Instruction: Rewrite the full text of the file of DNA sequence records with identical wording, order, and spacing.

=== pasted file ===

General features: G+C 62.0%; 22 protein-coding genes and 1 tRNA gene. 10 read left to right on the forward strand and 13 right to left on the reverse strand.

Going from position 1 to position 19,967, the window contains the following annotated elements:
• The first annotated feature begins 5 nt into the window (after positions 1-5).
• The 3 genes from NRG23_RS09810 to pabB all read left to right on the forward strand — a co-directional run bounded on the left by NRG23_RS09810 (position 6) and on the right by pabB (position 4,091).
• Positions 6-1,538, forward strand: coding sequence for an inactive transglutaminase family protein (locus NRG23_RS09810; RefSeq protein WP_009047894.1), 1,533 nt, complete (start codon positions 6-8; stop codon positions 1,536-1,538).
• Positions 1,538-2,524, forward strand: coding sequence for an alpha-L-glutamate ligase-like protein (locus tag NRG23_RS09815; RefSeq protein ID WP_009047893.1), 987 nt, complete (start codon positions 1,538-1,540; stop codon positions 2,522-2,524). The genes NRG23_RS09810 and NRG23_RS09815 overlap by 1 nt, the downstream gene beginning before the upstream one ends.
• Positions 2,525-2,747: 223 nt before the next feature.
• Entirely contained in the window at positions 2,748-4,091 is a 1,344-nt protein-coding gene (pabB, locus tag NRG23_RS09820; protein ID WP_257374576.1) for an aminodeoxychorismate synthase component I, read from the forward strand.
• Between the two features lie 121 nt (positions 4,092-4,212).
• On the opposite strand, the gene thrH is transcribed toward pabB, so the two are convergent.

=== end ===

General features: G+C 62.0%; 22 protein-coding genes and 1 tRNA gene. 10 read left to right on the forward strand and 13 right to left on the reverse strand.

Going from position 1 to position 19,967, the window contains the following annotated elements:
• The first annotated feature begins 5 nt into the window (after positions 1-5).
• The 3 genes from NRG23_RS09810 to pabB all read left to right on the forward strand — a co-directional run bounded on the left by NRG23_RS09810 (position 6) and on the right by pabB (position 4,091).
• Positions 6-1,538, forward strand: coding sequence for an inactive transglutaminase family protein (locus NRG23_RS09810; RefSeq protein WP_009047894.1), 1,533 nt, complete (start codon positions 6-8; stop codon positions 1,536-1,538).
• Positions 1,538-2,524, forward strand: coding sequence for an alpha-L-glutamate ligase-like protein (locus tag NRG23_RS09815; RefSeq protein ID WP_009047893.1), 987 nt, complete (start codon positions 1,538-1,540; stop codon positions 2,522-2,524). The genes NRG23_RS09810 and NRG23_RS09815 overlap by 1 nt, the downstream gene beginning before the upstream one ends.
• Positions 2,525-2,747: 223 nt before the next feature.
• Entirely contained in the window at positions 2,748-4,091 is a 1,344-nt protein-coding gene (pabB, locus tag NRG23_RS09820; protein ID WP_257374576.1) for an aminodeoxychorismate synthase component I, read from the forward strand.
• Between the two features lie 121 nt (positions 4,092-4,212).
• On the opposite strand, the gene thrH is transcribed toward pabB, so the two are convergent.